The final version of my PhD thesis, titled Knowledge in Early Chinese Thought, is now available online.
Early Chinese philosophical texts contain discussions of the nature, origins, and possibility of knowledge, in which both positive accounts and skeptical responses to them are couched in importantly different terms to those most familiar from similar discussions in Western philosophy. In place of appeals to truth, belief, and fallibility of the senses, action, discrimination, and difference of perspective play crucial roles. The aim of this dissertation is to explain why this should be so, and what consequences this had for the early Chinese understanding of knowledge.
In an attempt to answer these questions, I argue that, likely influenced by both facts about the classical Chinese language and key philosophical trends and interests of the time, discussions of knowledge by early Chinese thinkers generally referenced a broad notion of knowledge that was seen as being closely related to action. Linguistic factors also contributed to theorizing about knowledge focusing not on beliefs or other sentential structures, but rather on the drawing of action-guiding shi-fei distinctions, and the same shi-fei framework that was applied to perception was also applied to knowledge.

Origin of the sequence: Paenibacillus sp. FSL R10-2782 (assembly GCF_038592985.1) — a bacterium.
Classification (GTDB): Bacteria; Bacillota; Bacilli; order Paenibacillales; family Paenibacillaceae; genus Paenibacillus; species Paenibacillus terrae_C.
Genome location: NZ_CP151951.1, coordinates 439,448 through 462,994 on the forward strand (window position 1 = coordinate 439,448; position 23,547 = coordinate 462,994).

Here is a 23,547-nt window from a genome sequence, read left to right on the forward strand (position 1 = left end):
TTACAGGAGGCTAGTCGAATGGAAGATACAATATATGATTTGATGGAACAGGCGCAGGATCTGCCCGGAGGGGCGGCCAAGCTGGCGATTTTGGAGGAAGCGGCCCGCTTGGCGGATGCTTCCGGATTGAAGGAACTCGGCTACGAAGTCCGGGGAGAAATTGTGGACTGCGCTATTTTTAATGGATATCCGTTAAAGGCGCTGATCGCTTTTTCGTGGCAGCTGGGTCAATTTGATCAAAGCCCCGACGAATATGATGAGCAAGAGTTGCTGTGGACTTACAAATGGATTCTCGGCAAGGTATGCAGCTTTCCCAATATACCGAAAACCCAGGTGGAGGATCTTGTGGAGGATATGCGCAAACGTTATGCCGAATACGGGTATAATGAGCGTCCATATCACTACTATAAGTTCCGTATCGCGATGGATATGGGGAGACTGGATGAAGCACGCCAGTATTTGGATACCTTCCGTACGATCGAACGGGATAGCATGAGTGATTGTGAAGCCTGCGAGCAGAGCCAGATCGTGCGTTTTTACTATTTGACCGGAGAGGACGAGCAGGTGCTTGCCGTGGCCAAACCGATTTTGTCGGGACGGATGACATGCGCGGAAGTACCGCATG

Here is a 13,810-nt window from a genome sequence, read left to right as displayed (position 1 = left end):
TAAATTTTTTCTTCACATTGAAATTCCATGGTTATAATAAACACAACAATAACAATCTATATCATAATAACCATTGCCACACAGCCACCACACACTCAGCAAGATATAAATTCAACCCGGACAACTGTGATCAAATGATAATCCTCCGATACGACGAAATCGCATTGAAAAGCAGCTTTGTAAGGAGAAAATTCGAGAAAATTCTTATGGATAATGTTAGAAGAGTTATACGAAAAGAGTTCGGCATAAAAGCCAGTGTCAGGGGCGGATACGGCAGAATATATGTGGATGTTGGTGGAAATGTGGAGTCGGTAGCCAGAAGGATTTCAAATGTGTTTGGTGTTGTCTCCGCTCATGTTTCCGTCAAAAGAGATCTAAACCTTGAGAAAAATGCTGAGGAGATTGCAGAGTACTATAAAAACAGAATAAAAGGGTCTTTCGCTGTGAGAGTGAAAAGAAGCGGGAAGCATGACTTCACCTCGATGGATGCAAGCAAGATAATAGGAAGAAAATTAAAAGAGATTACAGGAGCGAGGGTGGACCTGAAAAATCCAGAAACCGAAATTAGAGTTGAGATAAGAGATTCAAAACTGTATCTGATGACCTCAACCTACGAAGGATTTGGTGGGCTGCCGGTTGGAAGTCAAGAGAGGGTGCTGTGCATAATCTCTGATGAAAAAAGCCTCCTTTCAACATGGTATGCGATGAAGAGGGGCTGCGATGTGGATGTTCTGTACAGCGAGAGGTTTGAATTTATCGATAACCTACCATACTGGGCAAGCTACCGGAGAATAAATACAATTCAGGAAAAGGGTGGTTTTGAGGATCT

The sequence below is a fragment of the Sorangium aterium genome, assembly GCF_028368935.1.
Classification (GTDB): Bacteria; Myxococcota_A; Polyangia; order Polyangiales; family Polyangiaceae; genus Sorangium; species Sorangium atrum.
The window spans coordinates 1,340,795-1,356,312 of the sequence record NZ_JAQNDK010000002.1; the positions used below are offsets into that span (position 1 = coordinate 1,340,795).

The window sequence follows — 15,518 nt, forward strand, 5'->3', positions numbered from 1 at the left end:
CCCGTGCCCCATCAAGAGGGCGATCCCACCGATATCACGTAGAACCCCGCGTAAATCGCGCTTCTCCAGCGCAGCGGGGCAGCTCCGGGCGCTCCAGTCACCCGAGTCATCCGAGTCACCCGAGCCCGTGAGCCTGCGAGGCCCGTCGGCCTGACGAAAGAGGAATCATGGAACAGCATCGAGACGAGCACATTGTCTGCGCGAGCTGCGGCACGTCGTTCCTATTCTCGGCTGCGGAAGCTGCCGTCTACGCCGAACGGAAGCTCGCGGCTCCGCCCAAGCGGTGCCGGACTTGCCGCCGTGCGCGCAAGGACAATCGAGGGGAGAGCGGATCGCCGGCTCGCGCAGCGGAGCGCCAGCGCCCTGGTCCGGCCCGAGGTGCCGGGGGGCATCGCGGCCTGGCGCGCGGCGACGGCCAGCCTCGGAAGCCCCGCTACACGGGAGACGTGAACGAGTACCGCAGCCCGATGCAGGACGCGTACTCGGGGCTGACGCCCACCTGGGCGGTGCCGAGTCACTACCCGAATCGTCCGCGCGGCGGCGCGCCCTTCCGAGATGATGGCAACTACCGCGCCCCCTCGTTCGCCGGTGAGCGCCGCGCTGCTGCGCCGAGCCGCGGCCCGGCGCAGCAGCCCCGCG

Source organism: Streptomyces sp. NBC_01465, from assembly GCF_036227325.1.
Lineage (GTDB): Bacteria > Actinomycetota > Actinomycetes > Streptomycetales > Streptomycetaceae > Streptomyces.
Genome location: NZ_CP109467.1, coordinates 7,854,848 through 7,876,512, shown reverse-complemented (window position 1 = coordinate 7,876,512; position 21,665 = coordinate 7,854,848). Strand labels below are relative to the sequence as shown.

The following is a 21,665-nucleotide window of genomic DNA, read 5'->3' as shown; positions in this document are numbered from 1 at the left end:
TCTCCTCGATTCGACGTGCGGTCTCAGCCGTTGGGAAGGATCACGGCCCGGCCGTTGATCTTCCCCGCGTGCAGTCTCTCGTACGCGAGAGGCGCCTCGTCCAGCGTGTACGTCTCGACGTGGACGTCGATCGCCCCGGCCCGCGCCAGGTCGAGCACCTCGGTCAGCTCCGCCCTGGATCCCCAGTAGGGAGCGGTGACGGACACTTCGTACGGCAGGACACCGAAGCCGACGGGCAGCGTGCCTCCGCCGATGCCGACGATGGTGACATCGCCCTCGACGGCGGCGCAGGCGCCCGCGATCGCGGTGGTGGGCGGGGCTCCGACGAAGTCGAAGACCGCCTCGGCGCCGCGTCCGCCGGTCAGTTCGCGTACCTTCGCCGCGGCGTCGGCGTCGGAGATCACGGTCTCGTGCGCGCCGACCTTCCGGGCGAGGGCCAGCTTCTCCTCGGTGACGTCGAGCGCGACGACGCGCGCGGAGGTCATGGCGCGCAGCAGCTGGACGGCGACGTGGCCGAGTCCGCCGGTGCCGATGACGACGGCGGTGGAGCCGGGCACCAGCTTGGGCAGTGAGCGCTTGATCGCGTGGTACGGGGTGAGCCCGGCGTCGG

Language, understood most fundamentally in terms of an ability to distinguish shi-fei and apply names to things in the correct way, also played an important role in the pre‐Qin understanding of knowledge. On a linguistic level, knowledge corresponded to reliably correct language use, and rigid fa (法 standards, models) were seen as underwriting this by providing the standard of correctness. Just as these fa could be used to measure the correctness of individual terms, thinkers interested in the correctness of doctrines and speech in general attempted to apply the same idea to larger linguistic structures such as sentences, in the hope of finding fa for correct language use at a higher level. In doing so, they discovered facts about natural language use that could not be accounted for using the types of fa they considered.
Likely in part influenced by similar observations, others called into question the existence and uniqueness of standards in general and the adequacy of language in expressing knowledge. I argue that the prevailing positive view of knowledge ultimately gave rise to an interesting and nuanced form of skepticism grounded in a form of perspectivism. This skepticism does not merely have the negative consequence that we should question some of our knowledge commitments, but can also be used to suggest that – while still doubting – we can make practical use of our skepticism to improve our knowledge by considering a wider range of perspectives.